How does infiltration of inflammatory cells help combat injury?

Removes pathogenic organisms and necrotic debris


How does vasodilatation help combat injury?

Increases delivery of blood to the area and increases temperature


How does pain and loss of function help combat injury?

Enforces rest
Reduces chance of further traumatic damage


What are the possible local complications of acute inflammation?

Swelling can cause the blockage of tubes, for example in the bile duct or intestine

Exudate into tissues can cause compression (as in cardiac tamponade) and serositis

Can lead to loss of fluid (E.g. In burns)

Can lead to pain and loss of function, especially when prolonged


List the systemic effects of acute inflammation

Acute phase response
Spread of microorganisms and toxins that can lead to shock


Why does acute inflammation lead to fever?

What can be done to reduce the fever?

Endogenous pyrogens produced:

Note: Pyrogens are compounds that cause fever

Prostaglandins also produced, therefore aspirin reduces fever


What is leukocytosis?

Why does acute inflammation lead to leukocytosis?

Leukocytosis is a white blood cell count of above normal range, a sign of inflammatory response

IL-1 and TNF-alpha produce an accelerated release of WBCs from the marrow

Macrophages produced as T-lymphocytes produce M-CSF (Macrophage colony stimulating factor)

In bacterial infections, neutrophils are produced

In viral infections, lymphocytes are produced


What is the acute phase response and what does it cause?

A class of proteins whose concentrations increase or decrease in response to inflammation

Decreased appetite
Raised pulse rate
Altered sleep patterns
Changes in plasma protein concentrations


List some proteins involved with the acute phase response

C-reactive protein (CRP)
Alpha-1 antitrypsin
Serum amyloid A protein


List the possible consequences of acute inflammation

Complete resolution

Continued acute inflammation with chronic inflammation = abscess

Chronic inflammation and fibrous repair, probably with tissue regeneration



In complete resolution of inflammation, what morphological changes are seen?

Changes gradually reverse

Vascular changes stop:
- Neutrophils no longer marginate
- Vessel permeability returns to normal
- Vessel calibre returns to normal


What is the result of the morphological changes seen during resolution of inflammation?

Exudate drains to lymphatics

Fibrin is degraded by plasmin and other proteases

Neutrophils die, break up and are carried away or phagocytosed

Damaged tissue might be able to regenerate


What determines whether tissue will be able to fully regenerate after acute inflammation?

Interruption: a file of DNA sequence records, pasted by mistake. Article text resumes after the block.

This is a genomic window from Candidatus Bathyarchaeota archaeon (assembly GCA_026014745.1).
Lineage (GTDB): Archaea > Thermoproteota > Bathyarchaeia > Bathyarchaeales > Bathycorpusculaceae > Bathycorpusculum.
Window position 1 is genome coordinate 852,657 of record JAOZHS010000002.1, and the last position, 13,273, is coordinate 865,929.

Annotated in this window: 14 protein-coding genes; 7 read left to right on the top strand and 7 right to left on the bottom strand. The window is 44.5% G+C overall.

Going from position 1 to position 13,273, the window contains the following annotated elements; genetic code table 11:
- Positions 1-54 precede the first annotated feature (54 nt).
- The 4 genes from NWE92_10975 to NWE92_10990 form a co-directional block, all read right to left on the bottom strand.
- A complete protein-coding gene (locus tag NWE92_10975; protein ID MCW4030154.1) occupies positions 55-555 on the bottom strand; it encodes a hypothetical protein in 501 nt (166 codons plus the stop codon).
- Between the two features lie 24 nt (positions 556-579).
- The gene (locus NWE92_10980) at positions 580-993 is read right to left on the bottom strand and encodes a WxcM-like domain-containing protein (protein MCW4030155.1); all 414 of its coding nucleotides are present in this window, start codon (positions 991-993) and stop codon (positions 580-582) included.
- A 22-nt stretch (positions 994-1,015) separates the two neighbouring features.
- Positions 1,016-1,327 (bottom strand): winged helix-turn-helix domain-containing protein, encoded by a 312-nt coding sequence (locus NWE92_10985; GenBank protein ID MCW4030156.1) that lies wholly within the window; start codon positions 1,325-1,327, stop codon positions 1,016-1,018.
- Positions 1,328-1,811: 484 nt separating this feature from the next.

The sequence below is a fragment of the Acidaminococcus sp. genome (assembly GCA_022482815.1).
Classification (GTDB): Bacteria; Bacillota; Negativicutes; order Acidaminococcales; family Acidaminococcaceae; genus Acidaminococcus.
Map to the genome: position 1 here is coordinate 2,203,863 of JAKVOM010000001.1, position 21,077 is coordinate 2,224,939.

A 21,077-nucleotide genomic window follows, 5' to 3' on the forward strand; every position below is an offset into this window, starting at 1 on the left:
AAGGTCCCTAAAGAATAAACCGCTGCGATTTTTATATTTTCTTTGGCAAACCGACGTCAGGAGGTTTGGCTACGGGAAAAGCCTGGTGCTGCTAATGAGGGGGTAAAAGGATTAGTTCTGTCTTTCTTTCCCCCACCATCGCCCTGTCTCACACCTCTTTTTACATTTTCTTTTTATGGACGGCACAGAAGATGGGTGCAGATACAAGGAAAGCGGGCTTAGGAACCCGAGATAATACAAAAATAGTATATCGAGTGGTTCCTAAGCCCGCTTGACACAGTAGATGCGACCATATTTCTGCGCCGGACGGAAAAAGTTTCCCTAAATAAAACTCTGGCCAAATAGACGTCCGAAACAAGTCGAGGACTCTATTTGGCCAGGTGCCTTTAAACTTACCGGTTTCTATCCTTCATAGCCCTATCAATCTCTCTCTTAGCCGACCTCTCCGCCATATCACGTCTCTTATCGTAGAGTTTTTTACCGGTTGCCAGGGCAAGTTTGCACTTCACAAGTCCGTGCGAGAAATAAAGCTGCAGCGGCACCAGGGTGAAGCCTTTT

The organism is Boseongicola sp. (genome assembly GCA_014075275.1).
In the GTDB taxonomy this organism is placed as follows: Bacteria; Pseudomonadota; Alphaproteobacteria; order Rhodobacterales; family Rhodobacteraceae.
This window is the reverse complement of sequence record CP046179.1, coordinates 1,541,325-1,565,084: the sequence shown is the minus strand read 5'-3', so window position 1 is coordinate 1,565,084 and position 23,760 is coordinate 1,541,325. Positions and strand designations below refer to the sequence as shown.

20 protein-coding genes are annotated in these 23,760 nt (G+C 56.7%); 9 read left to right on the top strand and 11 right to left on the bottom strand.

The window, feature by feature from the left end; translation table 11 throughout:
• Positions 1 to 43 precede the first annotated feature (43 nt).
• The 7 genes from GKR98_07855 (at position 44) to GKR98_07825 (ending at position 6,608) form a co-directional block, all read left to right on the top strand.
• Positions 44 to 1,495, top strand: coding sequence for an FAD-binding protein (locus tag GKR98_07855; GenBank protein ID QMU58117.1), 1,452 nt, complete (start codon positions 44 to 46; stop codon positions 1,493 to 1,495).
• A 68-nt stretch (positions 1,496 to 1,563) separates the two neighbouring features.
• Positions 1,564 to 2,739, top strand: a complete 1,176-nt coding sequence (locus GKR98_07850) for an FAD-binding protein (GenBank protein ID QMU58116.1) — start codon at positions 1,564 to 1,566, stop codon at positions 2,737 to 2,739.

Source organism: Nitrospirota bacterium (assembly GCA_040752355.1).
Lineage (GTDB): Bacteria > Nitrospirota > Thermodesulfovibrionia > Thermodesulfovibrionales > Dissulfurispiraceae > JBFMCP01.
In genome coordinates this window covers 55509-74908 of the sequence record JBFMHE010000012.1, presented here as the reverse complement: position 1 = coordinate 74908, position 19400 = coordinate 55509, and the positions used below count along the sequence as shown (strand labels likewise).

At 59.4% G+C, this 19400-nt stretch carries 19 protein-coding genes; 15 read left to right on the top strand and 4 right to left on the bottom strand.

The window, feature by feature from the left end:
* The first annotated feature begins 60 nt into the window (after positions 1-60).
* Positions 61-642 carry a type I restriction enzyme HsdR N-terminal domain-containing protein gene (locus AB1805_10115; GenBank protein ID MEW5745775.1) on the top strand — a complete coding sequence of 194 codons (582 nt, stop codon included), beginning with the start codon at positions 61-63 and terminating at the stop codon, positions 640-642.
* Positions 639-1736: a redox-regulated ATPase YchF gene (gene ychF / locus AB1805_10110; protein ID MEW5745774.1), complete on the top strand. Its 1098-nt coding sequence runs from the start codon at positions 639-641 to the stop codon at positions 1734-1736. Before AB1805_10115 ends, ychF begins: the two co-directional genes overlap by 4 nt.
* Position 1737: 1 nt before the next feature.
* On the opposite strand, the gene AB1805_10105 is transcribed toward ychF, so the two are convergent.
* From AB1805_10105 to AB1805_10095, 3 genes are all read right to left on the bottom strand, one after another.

If tissue architectures is damaged, full resolution is not possible

If intact, full resolution possible


By what mechanisms is acute inflammation resolved?

For each mechanism, give an example of an inflammatory mediator that is inactivated by it

All mediators of inflammation have short half lives and may be inactivated by:
- Degradation (E.g. Heparinase)
- Inhibitors may bind (E.g. Anti-proteases)
- May be unstable (E.g. Some arachidonic acid derivatives)
- Dilution in exudate (E.g. Fibrin degradation products)
- Specific inhibitors of inflammatory change (E.g. Lipoxin)


What is meningitis and what are two common features?

Acute inflammation of the meninges

Can cause:
- Vascular thrombosis
- Reduce cerebral perfusion


What might be observed in the alveoli during lobar pneumonia?

What does this cause and what is the causative organism?


Can lead to:
- Shortness of breath/difficulty breathing
- Worsening fever, prostration and hypoxaemia over a few days

Infection by streptococcus pneumoniae


What are the possible causes of a skin blister?

What are the predominant features?

How is it resolved?

Heat, sunlight, chemical

- Pain and profuse exudate
- Collection of exudate in tissue strips off epithelium
- Exudate clear due to relatively few inflammatory cells unless bacterial infection develops

Complete resolution or scarring can occur


What is an abscess?

What might an abscess cause?

Inflammatory response in solid tissues where the exudate forces tissues apart
Liquefactive necrosis then occurs in the centre

High pressure, therfore can cause pain
Can cause tissue damage and squash adjacent structures


What happens during acute inflammation of serous cavities?

Give some examples

Exudate pours into the serous cavity

Pleural or pericardial effusion


What is bread an butter pericarditis?

Pericarditis with fibrin deposition in the pericardium that results in a 'bread and butter' appearance


Give a few examples of disorders of acute inflammation

Hereditary angio-oedema
Alpha-1 anti-trypsin deficiency
Inherited complement deficiencies
Defects of neutrophil function or number


What happens following inhalation of streptococcus pneumonia (assuming it will result in inflammation)?

Follow this process to resolution

Inhalation and invasion of bacterium into tissue of the lungs (alveoli and bloodstream)

This stimulates the release and production of inflammatory mediators

This will lead to an inflammatory response

- Vasodilation (subsequent stasis),
- Exudation of fluid (increased hydrostatic pressure + increased vascular permeability)
- Infiltration of inflammatory cells (especially neutrophils)

Symptoms such as fever, pain, redness, swelling and loss of function may occur

Bacterial cells are phagocytosed by inflammatory cells such as neutrophils

Inflammatory mediators are inactivated after bacteria are cleared and inflammation is resolved